The Shell, A Ghost, The Host & The Lyrebird moves between an elfin choreography and a more circus-like engagement with the set. Its soundscape (Nick Wales) also vacillates between naturalistic forest sounds and compositional music. It feels like an extended response to rope and silk, teasing out their qualities in motion. The dancers are to be commended for enunciating these qualities, unfurling their bodies with a captivating grace.
Forever & Ever (2018) by Antony Hamilton is the most hybrid of these works, combining contemporary with street, hip-hop and voguing. It is also the most enjoyable, unafraid to mix humour with youth culture. The set is clean, empty save for a soloist, a lamp and a suspended hanger. The dance begins in silence. A figure explores their body, bending joints: elbows, knees, shoulders, ankles. Linear planes are created one after the other. Small movements are immediately reversed. This solo dance is a sustained articulation, confidently experimental. The dancer finishes by stomping off towards the back wall. We laugh. The fourth wall is broken.
Psychedelic lights flash briefly to the sound of the music (The Presets’ Julian Hamilton), a repetitive beat that burrows into my brain for hours to come. A line of hooded figures – half in white, half in black – slowly progresses towards the soloist. Everyone carries a small lamp, which is used intermittently throughout the work. It is not clear at this point who these figures are. The arms of the black creatures are extended by huge white cones, which are deployed in a variety of ways. Were it not for the music, they could be medieval. The lead figure performs a duet with the soloist. Their difference in height is utilised – they are raised off the ground, measured and moved. The cloaks are discarded to reveal two men in oversized hoodies and zigzag pants (Paula Levis) – clowny but also street.
Over the course of the dance, clothing is peeled off to reveal a series of street outfits, finishing with little more than underwear embellished with gaffer tape. The cream and black set is on song with the black and white robes, accentuating the primary colours of the ensuing tracksuits, bomber jackets and shorts. The dancers take turns to assert their cred, voguing, strutting and prancing the length and breadth of the stage. The lighting (Benjamin Cisterne) is an ingenious mix of precise psychedelia and handheld lanterns, which create shadows and silhouettes. Having retreated to a backstage dance party, the dancers come together to project alien green laser lights onto the ceiling. The alternation of erotic disorder and tight formation keeps the party going.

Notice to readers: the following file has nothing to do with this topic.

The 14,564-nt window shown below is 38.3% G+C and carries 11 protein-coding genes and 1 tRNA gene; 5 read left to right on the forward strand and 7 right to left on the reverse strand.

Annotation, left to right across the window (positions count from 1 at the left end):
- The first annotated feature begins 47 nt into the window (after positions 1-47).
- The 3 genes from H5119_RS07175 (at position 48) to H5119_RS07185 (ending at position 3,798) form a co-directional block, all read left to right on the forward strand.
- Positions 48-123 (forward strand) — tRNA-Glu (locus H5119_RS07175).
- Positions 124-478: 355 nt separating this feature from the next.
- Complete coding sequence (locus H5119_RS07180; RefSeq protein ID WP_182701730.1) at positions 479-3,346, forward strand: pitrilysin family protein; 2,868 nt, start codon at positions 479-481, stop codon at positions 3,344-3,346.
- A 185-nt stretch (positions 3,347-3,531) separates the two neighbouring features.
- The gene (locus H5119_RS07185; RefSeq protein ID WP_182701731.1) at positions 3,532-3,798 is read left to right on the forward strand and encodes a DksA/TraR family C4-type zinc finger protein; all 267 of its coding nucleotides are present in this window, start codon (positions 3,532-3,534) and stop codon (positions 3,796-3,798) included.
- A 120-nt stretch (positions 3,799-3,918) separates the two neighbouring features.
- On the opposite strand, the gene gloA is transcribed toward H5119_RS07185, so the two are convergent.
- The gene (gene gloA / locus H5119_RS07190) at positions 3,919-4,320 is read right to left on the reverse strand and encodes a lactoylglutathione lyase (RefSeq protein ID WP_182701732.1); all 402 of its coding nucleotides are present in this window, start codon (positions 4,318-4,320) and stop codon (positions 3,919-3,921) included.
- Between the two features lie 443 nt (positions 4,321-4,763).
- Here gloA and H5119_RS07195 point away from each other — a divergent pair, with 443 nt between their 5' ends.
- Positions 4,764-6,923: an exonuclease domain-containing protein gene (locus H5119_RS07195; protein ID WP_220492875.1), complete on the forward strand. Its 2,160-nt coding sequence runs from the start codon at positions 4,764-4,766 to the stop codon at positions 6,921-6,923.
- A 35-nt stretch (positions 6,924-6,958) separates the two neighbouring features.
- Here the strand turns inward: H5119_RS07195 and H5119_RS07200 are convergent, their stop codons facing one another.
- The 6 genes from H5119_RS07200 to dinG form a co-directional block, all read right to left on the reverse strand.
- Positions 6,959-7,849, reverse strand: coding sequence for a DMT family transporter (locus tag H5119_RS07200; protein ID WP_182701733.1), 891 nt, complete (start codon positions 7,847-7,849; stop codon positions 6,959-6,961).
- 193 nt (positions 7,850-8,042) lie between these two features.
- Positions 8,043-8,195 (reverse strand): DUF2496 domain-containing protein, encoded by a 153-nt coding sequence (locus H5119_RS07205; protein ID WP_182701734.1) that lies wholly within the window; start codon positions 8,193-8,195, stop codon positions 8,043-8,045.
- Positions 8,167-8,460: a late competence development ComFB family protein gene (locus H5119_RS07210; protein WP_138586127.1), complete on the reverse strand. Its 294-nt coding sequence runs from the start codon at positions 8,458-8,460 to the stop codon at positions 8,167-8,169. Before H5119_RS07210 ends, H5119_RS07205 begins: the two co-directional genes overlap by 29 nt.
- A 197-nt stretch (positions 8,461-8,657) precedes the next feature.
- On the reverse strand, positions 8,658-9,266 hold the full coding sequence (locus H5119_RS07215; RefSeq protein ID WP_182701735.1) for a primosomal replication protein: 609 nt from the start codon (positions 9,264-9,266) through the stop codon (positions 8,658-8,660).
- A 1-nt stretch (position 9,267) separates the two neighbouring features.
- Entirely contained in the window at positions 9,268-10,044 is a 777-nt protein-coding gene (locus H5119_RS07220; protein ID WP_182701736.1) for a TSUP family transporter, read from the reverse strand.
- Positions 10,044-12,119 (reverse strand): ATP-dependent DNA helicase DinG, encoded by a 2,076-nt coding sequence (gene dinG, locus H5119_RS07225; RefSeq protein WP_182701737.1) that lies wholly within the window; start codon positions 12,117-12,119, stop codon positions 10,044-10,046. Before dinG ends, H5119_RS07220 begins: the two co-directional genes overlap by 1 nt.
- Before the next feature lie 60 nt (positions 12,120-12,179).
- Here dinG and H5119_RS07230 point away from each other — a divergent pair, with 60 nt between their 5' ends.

Forever & Ever is an ode to the vitality of youth, showing the fun to be had when dancing together. The music, lighting and costumes allow the work to be its best self. The references to pop culture do not detract from the evident choreographic labour underlying this substantial work, a deserving recipient of the 2019 Helpmann choreography award.
As is often the case with triple bills, the choice to feature these three works is based on collegial relationships rather than a unified aesthetic. Although very different, they were each made in Australia, with Australian dancers. Each of these works in turn calls for different kinds of movement: in the case of Bonachela’s, the ability to continuously shift and share weight, to lift and drop, twist and turn; for Mascarell, to evoke a mythical lightness while ready to offer their weight to the ropes; and for Hamilton, to infuse the entire theatre with the communal vitality of street dance. The dancers’ competence and versatility is palpable, and results in stunning performances.
This article was first published in the print edition of The Saturday Paper on September 9, 2023 as "Triple threat".